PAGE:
Joe got exactly what he needed from his doctor, as he generally did: A couple of prescriptions for medications that Joe had read about and thought might be helpful. A refill on a prescription Joe wasn’t sure he needed anymore, but wanted to be safe. And a blood test for a condition Joe thought he might be at risk for.

“Nothing like covering all of the bases,” Joe said to his wife, Angie. “It can’t hurt to be prepared for anything, right?”

Angie surprised Joe by asking: “Did you ask the doctor if you really needed all of this?”

“We talked a little bit, I guess,” Joe answered. “He knows I like to stay on top of things with my health.”

But after he thought about it, Joe wasn’t so sure he and his physician had done much talking. Mostly, Joe had talked, and his doctor had written prescriptions.

Too Much Medical Care?

In this age of patient empowerment, educated patients often arrive at their doctors' offices armed with information, along with a list of medications and tests they want. Many doctors have adjusted their approach accordingly, including responding to the pressure their patients place on them, with "Yes."

Doctors are busy, and may not always take the time to adequately consider or test their patients request. And they may have an attitude similar to their patients', that it “can’t hurt.” Especially if the request is from patients they have a relationship with and whose judgment they trust.

Well, in some cases, unnecessary testing and treatments can hurt. They can impact your physical well-being, including unwanted side effects. They can present unnecessary risks. Copays can put an unnecessary dent in your wallet. And unnecessary testing and treatment ends up costing everybody.

Get What You Need, Not Just What You Ask For

So, a question: Is it possible you are getting what you ask for, but not always what you need? Your doctor may be saying, "Yes," when some watching and waiting — or “No” — might be the best option.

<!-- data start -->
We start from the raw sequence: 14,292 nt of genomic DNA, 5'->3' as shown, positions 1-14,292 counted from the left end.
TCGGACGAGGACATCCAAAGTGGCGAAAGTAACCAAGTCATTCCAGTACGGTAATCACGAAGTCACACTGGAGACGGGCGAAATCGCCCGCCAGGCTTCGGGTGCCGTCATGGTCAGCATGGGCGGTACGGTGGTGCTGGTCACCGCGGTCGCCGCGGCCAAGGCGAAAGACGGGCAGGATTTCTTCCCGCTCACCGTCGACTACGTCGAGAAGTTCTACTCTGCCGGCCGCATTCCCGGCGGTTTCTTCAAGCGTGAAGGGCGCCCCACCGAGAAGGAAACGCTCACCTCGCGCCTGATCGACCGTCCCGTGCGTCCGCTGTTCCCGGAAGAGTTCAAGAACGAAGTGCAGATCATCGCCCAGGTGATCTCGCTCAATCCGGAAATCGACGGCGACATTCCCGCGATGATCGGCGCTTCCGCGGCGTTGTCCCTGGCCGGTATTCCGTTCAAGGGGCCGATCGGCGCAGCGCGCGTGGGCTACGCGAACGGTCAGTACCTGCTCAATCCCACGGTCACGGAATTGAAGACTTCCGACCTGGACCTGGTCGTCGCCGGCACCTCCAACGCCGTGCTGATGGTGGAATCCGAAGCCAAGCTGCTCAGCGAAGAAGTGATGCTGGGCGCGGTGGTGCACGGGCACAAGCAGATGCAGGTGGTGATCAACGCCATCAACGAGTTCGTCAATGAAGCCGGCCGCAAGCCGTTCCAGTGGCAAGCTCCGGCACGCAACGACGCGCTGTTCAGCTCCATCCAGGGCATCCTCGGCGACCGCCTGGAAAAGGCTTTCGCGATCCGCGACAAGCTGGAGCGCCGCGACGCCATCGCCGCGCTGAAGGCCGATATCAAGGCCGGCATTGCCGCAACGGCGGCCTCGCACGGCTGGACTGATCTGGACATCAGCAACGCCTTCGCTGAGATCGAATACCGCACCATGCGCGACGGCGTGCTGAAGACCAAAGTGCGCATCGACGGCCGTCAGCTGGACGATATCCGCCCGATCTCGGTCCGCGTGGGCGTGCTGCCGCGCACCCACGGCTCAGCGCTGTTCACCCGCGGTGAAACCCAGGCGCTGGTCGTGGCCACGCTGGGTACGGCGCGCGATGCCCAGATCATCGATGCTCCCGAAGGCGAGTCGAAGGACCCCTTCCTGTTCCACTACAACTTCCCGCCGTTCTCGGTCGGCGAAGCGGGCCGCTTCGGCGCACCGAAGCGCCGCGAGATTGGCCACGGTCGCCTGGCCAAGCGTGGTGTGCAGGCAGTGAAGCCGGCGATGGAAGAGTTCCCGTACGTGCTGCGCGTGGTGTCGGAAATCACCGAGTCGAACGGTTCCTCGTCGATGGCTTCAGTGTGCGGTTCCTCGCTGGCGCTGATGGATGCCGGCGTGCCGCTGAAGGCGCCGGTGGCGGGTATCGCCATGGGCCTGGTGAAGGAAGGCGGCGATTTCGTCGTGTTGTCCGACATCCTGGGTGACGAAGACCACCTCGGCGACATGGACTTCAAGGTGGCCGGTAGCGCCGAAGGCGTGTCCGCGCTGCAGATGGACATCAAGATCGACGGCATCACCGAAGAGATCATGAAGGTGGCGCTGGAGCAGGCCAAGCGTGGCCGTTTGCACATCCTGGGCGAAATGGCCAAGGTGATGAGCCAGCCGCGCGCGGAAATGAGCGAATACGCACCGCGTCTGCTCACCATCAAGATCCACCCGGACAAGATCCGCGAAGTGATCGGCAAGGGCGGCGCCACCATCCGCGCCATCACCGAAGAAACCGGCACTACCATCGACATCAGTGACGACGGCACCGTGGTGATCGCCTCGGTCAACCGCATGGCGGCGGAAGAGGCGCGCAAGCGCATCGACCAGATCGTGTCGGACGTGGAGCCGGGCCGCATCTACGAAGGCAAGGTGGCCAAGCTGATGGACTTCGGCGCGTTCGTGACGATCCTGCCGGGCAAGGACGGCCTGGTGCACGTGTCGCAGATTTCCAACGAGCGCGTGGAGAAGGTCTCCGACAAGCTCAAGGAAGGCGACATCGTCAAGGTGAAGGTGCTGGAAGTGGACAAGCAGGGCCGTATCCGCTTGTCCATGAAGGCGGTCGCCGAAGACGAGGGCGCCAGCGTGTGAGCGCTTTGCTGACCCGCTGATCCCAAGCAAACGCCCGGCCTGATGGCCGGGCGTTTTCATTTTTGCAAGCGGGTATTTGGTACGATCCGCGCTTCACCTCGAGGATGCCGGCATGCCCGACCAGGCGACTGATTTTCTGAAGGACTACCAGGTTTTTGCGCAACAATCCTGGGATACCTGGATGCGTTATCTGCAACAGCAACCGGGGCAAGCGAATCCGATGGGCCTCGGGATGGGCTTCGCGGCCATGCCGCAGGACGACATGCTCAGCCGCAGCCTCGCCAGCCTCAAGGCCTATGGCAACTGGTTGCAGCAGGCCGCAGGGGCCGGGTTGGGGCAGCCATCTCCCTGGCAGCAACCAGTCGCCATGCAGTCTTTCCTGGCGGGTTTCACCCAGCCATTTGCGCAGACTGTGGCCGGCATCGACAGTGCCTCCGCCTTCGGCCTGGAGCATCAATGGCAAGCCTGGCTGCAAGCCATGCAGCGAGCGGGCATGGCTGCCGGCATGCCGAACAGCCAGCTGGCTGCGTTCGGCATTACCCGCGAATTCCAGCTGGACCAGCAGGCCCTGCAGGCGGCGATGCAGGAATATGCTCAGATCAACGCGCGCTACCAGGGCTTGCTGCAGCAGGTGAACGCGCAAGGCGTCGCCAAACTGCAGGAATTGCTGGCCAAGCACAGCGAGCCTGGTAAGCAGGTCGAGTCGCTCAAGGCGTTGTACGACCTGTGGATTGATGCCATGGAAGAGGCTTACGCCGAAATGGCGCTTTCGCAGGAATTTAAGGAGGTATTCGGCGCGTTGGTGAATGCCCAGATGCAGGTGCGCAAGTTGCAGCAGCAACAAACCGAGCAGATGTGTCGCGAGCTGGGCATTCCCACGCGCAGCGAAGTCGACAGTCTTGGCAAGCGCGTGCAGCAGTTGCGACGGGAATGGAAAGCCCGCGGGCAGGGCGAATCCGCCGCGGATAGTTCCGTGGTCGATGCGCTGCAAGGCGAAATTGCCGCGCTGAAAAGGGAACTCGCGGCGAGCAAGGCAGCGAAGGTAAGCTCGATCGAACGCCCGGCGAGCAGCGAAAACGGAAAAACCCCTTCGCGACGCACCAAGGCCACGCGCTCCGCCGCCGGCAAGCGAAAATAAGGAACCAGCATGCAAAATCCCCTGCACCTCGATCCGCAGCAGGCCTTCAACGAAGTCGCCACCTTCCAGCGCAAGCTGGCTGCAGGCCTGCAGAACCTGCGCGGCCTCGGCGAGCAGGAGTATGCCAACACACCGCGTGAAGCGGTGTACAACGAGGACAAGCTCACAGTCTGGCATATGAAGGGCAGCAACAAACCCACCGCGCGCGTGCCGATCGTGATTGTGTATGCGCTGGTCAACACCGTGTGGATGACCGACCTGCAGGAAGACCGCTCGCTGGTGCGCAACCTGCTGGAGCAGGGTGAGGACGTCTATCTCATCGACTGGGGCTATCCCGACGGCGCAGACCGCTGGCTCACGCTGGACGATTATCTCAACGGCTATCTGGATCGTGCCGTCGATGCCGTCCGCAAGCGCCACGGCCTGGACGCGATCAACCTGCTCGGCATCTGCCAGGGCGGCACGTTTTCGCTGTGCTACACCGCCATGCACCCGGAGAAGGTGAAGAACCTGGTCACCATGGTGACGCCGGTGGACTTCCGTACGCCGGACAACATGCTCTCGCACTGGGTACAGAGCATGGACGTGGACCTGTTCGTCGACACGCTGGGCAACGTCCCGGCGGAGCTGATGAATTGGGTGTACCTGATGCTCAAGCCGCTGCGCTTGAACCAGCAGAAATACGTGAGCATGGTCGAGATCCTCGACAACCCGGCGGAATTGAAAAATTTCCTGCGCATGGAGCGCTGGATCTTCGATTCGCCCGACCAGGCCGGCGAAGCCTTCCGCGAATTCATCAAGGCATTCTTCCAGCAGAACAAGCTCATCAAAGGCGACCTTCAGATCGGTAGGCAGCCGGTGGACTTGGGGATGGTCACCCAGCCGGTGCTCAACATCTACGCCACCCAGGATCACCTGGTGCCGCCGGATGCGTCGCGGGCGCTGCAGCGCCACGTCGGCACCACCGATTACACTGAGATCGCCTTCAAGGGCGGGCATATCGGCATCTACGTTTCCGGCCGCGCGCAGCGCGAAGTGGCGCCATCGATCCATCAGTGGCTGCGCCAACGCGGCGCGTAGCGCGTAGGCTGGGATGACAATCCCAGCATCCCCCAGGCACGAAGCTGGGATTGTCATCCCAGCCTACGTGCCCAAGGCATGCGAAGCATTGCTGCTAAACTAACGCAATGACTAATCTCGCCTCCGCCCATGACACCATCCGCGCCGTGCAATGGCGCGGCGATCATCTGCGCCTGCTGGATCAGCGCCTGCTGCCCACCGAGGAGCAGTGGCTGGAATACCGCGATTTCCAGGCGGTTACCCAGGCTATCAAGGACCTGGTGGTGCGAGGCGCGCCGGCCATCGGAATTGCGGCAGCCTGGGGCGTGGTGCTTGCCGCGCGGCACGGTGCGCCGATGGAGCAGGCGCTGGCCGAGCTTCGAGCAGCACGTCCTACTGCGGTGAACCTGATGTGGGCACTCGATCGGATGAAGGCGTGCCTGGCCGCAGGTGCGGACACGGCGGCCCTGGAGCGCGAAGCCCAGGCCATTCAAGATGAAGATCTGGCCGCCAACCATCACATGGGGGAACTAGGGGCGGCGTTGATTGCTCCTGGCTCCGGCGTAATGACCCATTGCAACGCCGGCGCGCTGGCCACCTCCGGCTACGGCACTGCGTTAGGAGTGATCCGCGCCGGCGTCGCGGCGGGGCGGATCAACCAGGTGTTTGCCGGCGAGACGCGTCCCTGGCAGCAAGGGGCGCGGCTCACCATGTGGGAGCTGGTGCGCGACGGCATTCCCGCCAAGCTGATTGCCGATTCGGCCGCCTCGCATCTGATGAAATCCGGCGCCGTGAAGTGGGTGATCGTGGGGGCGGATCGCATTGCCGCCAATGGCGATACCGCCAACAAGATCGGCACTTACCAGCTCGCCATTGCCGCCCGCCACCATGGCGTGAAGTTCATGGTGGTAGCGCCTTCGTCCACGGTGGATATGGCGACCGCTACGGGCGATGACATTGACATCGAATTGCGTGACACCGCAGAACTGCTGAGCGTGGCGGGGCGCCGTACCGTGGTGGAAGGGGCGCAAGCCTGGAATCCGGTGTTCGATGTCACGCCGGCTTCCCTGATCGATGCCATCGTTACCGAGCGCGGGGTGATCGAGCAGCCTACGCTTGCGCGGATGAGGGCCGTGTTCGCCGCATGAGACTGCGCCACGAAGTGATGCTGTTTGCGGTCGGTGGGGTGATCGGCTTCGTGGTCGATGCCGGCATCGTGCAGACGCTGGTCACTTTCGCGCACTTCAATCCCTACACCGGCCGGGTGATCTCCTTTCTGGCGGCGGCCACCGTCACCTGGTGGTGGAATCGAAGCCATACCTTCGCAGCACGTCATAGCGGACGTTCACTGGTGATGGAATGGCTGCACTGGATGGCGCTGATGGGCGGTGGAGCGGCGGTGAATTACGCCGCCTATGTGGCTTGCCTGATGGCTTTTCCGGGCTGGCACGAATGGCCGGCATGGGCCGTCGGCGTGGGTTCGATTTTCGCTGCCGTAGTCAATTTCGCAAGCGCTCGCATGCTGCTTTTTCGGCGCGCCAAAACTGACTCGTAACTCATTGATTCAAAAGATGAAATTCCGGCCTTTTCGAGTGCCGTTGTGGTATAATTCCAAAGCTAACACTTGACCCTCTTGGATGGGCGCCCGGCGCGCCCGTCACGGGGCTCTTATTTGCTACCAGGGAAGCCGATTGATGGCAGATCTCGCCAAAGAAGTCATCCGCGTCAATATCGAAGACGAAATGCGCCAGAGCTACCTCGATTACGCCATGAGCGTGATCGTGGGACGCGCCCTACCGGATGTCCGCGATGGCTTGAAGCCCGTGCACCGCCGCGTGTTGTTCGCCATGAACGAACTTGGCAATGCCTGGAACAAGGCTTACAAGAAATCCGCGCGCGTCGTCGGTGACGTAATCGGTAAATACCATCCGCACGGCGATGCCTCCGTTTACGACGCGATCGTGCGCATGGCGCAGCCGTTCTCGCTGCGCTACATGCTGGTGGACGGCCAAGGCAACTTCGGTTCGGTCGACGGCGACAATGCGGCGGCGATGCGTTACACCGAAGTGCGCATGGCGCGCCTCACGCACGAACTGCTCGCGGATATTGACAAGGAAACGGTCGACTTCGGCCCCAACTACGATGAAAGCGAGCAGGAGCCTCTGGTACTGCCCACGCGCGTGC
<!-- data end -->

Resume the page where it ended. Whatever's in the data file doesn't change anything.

Here are three tips to clarify with your doctor that his or her yes really means yes:

First, recheck your attitude. Take a step back and approach him or her as a professional whose opinion and advice you are seeking. It might help to remind yourself that you want your doctor to be an expert and not an order-taker.

Get clarification. When your doctor answers yes, ask for the reason behind the yes, just as you would if he or she had said no. Try something like: “Have you had patients in situations like mine who have benefitted from this medication?” Or, “Do you think I have symptoms that would warrant moving forward with this test right now?” While your doctor is busy, if he or she is comfortable with the medication or test you are suggesting, then this question shouldn’t be too hard to answer. Or it may lead to more questions from your doctor, which can lead to a more informed decision.

Still not sure? Then use the direct approach. If your doctor hesitates, or otherwise implies he or she doesn’t have a solid reason for consenting , then you might want to provide some help. Give him or her an out: “I just want to make sure you are comfortable with this. If you want to watch my symptoms for awhile longer, then I respect your judgment.” Or, “If you have something else you think might work as well, then I am OK with giving that a try.” This is kind of like inviting your doctor to play the devil’s advocate. A little skepticism can lead to better decisions.

Teaming up with your doctor is not all about getting the “yes.” It’s about getting to an informed opinion and working together to make decisions that are in your best interest. After all, the path of least resistance is not always the path toward your optimal healthcare.